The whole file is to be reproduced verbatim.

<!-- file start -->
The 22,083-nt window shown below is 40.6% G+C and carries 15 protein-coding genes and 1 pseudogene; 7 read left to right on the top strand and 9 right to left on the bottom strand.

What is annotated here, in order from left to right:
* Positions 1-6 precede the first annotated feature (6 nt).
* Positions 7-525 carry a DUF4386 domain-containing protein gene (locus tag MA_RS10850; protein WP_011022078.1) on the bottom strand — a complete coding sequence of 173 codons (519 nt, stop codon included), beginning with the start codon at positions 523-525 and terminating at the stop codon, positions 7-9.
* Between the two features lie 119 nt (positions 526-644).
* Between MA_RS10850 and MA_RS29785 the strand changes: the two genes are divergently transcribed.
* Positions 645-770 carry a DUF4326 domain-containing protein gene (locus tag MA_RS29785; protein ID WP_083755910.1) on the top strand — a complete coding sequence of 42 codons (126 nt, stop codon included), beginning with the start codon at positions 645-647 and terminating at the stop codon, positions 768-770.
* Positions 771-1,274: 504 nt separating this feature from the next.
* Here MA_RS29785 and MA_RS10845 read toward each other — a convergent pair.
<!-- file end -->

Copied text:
The 22,083-nt window shown below is 40.6% G+C and carries 15 protein-coding genes and 1 pseudogene; 7 read left to right on the top strand and 9 right to left on the bottom strand.

What is annotated here, in order from left to right:
* Positions 1-6 precede the first annotated feature (6 nt).
* Positions 7-525 carry a DUF4386 domain-containing protein gene (locus tag MA_RS10850; protein WP_011022078.1) on the bottom strand — a complete coding sequence of 173 codons (519 nt, stop codon included), beginning with the start codon at positions 523-525 and terminating at the stop codon, positions 7-9.
* Between the two features lie 119 nt (positions 526-644).
* Between MA_RS10850 and MA_RS29785 the strand changes: the two genes are divergently transcribed.
* Positions 645-770 carry a DUF4326 domain-containing protein gene (locus tag MA_RS29785; protein ID WP_083755910.1) on the top strand — a complete coding sequence of 42 codons (126 nt, stop codon included), beginning with the start codon at positions 645-647 and terminating at the stop codon, positions 768-770.
* Positions 771-1,274: 504 nt separating this feature from the next.
* Here MA_RS29785 and MA_RS10845 read toward each other — a convergent pair.